Sunday, May 03, 2009

I Need more Money; Give me more Value!


A recent engagement galvanized for me, how many organizations fail to understand the valuable role that banks play in the success of their organization.  As many would contend, I am a strong believer that managing financial resources is the key to business success and growth.  Success in business can be boiled down to:  selling a product or service for more than producing it, and the product or service must be desired in the marketplace.  Within this realm there are a few defining rules; keep inventory to a minimum by regular timely/accurate billing, timely collection of outstanding debts and keep expenses in check.  However in the course of business there are times when more funds are needed than those available, hence the importance of banks.  Banks can play many roles in the life of a business: short term funds, long term funds even an equity interest.  Regardless of the role, like any investor, the bank needs to see value.


Many years ago I had the opportunity to work with a person who inherited a company through familial succession, yet had no concept of running the business; beyond making coffee.  Through our time together I impressed upon Daniel some of the foundations to maintaining and growing the business; one of which was the importance of a good relationship with the bank.  It wasn’t until recently that I saw Daniel’s frantic frustrations with the bank manifest itself in others.  The frustrations boiled down to these people wanting more money from the bank, while the bank wanted to see more value in the companies.  With these companies, the banks provided an operating line of credit which was secured with assets, current assets.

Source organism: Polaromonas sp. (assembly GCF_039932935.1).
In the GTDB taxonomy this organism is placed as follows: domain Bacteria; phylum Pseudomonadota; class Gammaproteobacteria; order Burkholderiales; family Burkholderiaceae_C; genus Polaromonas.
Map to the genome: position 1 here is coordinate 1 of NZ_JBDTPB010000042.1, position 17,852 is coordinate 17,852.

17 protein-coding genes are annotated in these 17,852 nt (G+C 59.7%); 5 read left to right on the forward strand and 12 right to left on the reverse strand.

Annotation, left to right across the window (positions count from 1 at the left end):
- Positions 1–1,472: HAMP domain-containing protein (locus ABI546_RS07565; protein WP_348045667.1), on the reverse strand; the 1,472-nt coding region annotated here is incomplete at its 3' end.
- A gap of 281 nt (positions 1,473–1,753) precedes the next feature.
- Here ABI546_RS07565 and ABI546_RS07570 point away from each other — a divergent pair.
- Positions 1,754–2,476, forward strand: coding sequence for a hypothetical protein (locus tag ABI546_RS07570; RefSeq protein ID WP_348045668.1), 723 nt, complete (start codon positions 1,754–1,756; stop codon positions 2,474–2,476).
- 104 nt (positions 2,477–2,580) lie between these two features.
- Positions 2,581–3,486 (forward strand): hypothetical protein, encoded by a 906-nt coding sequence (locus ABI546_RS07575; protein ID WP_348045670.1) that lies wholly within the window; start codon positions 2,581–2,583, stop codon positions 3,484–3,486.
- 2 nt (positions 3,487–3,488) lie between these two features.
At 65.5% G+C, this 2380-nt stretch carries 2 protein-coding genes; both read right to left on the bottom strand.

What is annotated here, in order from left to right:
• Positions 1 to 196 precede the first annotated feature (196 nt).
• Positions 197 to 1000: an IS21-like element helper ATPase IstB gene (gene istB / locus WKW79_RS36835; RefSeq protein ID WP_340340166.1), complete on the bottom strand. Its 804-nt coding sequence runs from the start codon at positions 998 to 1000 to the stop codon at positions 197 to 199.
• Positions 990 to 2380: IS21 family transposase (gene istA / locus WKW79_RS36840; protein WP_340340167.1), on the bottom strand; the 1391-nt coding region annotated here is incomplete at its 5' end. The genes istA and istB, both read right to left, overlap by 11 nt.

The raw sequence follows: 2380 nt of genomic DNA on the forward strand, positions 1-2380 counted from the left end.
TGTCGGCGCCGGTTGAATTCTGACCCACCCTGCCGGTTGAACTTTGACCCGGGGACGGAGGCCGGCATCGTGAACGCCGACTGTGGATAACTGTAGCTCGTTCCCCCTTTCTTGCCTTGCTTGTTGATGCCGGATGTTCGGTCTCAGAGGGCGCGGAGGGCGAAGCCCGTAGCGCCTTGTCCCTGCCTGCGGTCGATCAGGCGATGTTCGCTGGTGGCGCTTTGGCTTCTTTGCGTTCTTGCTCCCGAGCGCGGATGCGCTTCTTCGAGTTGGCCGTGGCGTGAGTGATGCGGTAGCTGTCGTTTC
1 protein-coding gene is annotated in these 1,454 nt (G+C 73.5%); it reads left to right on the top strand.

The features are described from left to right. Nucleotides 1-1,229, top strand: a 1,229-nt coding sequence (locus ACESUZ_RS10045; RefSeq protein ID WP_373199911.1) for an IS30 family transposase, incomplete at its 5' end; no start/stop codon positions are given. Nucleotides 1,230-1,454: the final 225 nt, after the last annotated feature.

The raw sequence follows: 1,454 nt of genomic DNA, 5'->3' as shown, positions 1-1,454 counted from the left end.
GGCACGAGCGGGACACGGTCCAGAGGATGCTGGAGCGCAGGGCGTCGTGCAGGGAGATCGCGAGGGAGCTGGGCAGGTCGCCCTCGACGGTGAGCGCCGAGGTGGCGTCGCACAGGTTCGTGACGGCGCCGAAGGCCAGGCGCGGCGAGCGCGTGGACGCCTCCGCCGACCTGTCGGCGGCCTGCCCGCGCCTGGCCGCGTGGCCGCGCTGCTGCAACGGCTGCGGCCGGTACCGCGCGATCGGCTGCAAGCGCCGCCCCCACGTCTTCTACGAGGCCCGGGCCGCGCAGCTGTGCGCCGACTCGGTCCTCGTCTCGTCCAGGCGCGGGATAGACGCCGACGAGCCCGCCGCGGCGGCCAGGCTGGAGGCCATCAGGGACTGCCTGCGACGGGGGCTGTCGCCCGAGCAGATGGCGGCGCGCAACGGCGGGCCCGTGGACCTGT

As I continue to advise firms on financial management, I feel it is more important to present this topic on managing operating lines.  In a subsequent contribution I will present techniques to unlock hidden value in current assets to gain enhance one’s operating line.


As a foundation, banks and investors provide funds to organizations based on known risk and expected return.  The level of risk assumed by these funding bodies determines their desired rate of return.  Essentially, how much must they be compensated to assume this level of risk?  To mitigate some risk, depending on the investment, these bodies will seek some collateral.  In the case of an operating line of credit, the collateral is made up those current assets which can be quickly liquidated.  In the case of stock or angel investment, the collateral is the vision of management. 


An operating line of credit is short term money; it is intended to bridge the gap in converting inventory to cash.  I have written extensively on using the ‘right’ type of funding for the ‘right’ type of activity.  With this said, the institution is providing access to funds as a means of bridging this gap.  In an earlier contribution I explained that the rule of thumb on the amount of ‘bridging’ required is determined on how long it takes to be completely repaid.  The rule is, one year.


In determining the amount of the operating line, the institution looks at the economic viability of the organization, its history, its management team and their vision.  As a means of mitigating some of their risk, they seek collateral.  The most common sources of collateral for an operating line are:  accounts receivable, inventory (WIP), and cash.  Institutions will extend funds based on the value of these assets.  As a caveat to the agreement, the institutions will clarify the value they place on the assets presented.  This is clearly outlined in the agreement at the inception of the relationship and emphasized throughout the relationship by way of timely reporting.